Tag Archive: carer

Aim and goal of interventions

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We agree the aim and goal of interventions with the young person or parent/carer, monitor the changes to agreed and shared goals as well as symptoms, and amend therapeutic interactions as a result of these changes, to deliver the best possible outcome. From: england.nhs.uk

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Although the mental health of the young person is the main focus of assessments and interventions, the impact of adult mental health problems in the parent/carer also needs to be considered and understood by staff.

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A lot of young people who are admitted feel very anxious at first, especially because they’re away from their parent or primary carer. Staff begin talking about this with the young person early on and provide lots of reassurance. After some time, they are usually able to engage in activities and conversations with others. An emphasis on positive engagement is crucial, forming a trusting relationship and managing this separation in a considerate and gradual way.

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Providing written information to the young person and parent/carer about the care plan and how to access services (both routinely and in a crisis); this information needs to be clear, easy to understand and jargon free.

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Smooth transitions

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Young people leaving the service have an agreed and documented discharge plan that supports self-management where possible, and explains how to access help if this becomes necessary. Where a young person is moving to another service, whether to adult mental health services or to a different service, staff ensure that the agreed transition protocol is followed. As a minimum, this will involve: a joint meeting between ward staff and the new service that includes the young person and/or parent/carer, and a written discharge summary, followed up after six months to check that the transition has proceeded smoothly.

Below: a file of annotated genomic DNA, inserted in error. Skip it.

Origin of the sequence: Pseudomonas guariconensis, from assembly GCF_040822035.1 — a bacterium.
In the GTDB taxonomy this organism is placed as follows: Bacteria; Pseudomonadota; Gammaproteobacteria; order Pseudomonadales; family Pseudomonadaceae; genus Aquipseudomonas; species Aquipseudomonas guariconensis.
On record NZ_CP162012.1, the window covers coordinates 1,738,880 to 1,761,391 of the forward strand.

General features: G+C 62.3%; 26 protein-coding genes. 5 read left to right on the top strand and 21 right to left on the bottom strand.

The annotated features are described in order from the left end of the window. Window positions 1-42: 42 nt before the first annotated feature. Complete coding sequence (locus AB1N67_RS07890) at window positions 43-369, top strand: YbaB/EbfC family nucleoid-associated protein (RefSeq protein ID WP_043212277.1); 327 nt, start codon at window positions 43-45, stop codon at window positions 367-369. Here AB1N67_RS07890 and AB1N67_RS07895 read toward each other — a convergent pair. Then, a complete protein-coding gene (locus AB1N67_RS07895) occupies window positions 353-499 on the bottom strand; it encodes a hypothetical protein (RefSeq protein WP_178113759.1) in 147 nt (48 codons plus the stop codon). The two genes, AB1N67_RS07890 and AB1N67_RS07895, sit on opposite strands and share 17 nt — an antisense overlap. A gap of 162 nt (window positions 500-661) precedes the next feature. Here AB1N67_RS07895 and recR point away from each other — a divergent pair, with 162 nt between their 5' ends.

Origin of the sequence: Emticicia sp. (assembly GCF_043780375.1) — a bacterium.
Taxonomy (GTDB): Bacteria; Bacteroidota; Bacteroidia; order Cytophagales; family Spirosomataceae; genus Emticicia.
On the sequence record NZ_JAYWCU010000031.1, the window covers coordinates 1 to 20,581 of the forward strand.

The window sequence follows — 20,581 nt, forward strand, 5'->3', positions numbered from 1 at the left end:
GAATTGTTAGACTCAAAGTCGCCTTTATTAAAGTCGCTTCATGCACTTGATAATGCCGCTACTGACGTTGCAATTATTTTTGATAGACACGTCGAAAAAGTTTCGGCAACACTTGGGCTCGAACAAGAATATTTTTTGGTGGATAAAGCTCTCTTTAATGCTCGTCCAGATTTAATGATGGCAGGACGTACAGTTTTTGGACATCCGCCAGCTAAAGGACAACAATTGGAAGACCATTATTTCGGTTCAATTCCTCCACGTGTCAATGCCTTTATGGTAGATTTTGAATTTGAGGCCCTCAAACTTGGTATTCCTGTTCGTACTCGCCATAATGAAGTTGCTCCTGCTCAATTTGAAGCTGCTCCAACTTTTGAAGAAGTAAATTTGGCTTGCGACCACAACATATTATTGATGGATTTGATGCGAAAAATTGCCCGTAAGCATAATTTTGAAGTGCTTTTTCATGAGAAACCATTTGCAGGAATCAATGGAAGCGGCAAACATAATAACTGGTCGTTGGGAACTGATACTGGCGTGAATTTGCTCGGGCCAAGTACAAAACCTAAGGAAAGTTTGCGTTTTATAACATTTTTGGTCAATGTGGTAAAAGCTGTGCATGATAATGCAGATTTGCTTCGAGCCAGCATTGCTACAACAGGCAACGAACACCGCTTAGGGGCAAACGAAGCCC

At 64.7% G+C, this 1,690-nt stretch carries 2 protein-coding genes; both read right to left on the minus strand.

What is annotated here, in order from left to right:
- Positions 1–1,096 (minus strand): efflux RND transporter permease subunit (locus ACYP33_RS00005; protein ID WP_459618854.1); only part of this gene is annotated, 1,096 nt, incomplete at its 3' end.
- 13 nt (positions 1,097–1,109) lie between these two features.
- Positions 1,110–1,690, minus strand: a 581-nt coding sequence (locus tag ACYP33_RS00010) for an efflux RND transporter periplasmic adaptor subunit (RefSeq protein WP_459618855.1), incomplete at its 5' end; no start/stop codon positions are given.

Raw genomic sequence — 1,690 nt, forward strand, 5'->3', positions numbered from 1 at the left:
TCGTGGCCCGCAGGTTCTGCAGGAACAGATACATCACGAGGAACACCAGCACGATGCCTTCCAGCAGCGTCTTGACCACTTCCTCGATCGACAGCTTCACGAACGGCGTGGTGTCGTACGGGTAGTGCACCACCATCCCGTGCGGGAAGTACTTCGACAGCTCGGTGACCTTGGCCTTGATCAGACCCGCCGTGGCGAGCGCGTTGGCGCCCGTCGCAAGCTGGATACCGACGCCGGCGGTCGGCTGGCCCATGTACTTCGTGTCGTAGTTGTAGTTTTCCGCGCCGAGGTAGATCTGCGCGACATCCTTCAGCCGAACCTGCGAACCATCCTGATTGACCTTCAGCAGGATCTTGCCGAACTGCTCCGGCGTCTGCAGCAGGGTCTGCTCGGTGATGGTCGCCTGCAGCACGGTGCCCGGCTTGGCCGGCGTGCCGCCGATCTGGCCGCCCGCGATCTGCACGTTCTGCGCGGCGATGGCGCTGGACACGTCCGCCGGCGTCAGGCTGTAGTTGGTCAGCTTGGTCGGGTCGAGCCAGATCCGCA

Source: NHS England, 2-14 – read more here 

To find out more and for tools to help with the commissioning of transition, see CHIMAT CAMHS transitions resources

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Patient involvement in quality improvement: is it time we let children, young people and families take the lead

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A summary: It is vital to involve children, young people and families in the design, delivery and improvement of their care. Their involvement can range from individuals giving feedback, such as patient stories, to collaborative work including patient groups and communities helping to develop and commission services. The methods for involving individuals and families include questionnaires and innovative ideas such as feedback apps. Other methods include the 15 Steps Challenge, which helps an organisation to view the care it delivers through a patient’s eyes and includes a ‘walk around’ involving a patient, carer, staff member and board member. The Experience Based Design approach is another method of reviewing a service and involves assessing how staff and patients feel when delivering and receiving care. Involving patient groups can be facilitated by working with schools and children’s centres. The type of involvement will vary, but if carefully designed, it can allow meaningful participation and improvement of services.

You can read the article in full here

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Distinct sources of information

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These are somewhat distinct sources of information; measures usually capture phenomena that are common to individuals with a particular problem, whereas diary records are a way of helping the parent/carer or child/young person to elaborate on their own idiosyncratic concerns.

From UCL CAMHS Competence model

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Attend appointments without a parent or carer

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Young people can make and attend appointments without a parent or carer. Where the attendance of parents/carers is desirable (for example where specialist services are being delivered), young people are routinely offered at least one consultation on their own.

See more here: Quality criteria for young people friendly health services

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Carer’s perspective

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Younger patients often have very limited ways of talking about their experiences and feelings so a carer’s perspective is required to verbalise a fuller account of the young person’s difficulties.

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